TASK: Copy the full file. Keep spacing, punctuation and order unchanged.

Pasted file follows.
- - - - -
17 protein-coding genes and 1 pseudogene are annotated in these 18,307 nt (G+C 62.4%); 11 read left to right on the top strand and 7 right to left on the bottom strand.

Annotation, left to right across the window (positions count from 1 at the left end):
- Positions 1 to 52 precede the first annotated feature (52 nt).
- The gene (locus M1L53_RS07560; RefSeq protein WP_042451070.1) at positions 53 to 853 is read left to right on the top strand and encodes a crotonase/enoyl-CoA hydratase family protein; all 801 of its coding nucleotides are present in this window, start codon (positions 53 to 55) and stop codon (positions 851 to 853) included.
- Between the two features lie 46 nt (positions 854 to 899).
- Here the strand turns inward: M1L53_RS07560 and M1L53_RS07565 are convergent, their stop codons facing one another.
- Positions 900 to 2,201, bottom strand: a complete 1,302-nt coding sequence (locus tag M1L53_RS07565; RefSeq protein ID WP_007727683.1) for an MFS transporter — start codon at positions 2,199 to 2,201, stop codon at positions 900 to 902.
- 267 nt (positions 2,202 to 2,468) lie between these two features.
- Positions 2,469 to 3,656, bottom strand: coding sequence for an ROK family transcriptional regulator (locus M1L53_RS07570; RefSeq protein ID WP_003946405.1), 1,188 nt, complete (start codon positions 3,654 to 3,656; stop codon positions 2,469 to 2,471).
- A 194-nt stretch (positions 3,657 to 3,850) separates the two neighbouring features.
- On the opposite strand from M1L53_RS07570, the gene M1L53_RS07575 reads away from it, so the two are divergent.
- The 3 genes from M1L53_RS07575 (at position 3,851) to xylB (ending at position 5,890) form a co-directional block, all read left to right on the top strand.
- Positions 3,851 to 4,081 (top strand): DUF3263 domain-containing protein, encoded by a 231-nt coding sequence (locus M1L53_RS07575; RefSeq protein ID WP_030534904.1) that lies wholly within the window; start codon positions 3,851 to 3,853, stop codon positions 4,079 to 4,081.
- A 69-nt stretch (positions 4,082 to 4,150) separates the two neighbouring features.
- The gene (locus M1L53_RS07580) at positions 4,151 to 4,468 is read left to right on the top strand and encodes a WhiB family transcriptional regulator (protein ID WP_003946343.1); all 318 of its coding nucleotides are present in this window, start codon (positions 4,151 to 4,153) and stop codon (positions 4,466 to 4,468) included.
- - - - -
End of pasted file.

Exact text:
17 protein-coding genes and 1 pseudogene are annotated in these 18,307 nt (G+C 62.4%); 11 read left to right on the top strand and 7 right to left on the bottom strand.

Annotation, left to right across the window (positions count from 1 at the left end):
- Positions 1 to 52 precede the first annotated feature (52 nt).
- The gene (locus M1L53_RS07560; RefSeq protein WP_042451070.1) at positions 53 to 853 is read left to right on the top strand and encodes a crotonase/enoyl-CoA hydratase family protein; all 801 of its coding nucleotides are present in this window, start codon (positions 53 to 55) and stop codon (positions 851 to 853) included.
- Between the two features lie 46 nt (positions 854 to 899).
- Here the strand turns inward: M1L53_RS07560 and M1L53_RS07565 are convergent, their stop codons facing one another.
- Positions 900 to 2,201, bottom strand: a complete 1,302-nt coding sequence (locus tag M1L53_RS07565; RefSeq protein ID WP_007727683.1) for an MFS transporter — start codon at positions 2,199 to 2,201, stop codon at positions 900 to 902.
- 267 nt (positions 2,202 to 2,468) lie between these two features.
- Positions 2,469 to 3,656, bottom strand: coding sequence for an ROK family transcriptional regulator (locus M1L53_RS07570; RefSeq protein ID WP_003946405.1), 1,188 nt, complete (start codon positions 3,654 to 3,656; stop codon positions 2,469 to 2,471).
- A 194-nt stretch (positions 3,657 to 3,850) separates the two neighbouring features.
- On the opposite strand from M1L53_RS07570, the gene M1L53_RS07575 reads away from it, so the two are divergent.
- The 3 genes from M1L53_RS07575 (at position 3,851) to xylB (ending at position 5,890) form a co-directional block, all read left to right on the top strand.
- Positions 3,851 to 4,081 (top strand): DUF3263 domain-containing protein, encoded by a 231-nt coding sequence (locus M1L53_RS07575; RefSeq protein ID WP_030534904.1) that lies wholly within the window; start codon positions 3,851 to 3,853, stop codon positions 4,079 to 4,081.
- A 69-nt stretch (positions 4,082 to 4,150) separates the two neighbouring features.
- The gene (locus M1L53_RS07580) at positions 4,151 to 4,468 is read left to right on the top strand and encodes a WhiB family transcriptional regulator (protein ID WP_003946343.1); all 318 of its coding nucleotides are present in this window, start codon (positions 4,151 to 4,153) and stop codon (positions 4,466 to 4,468) included.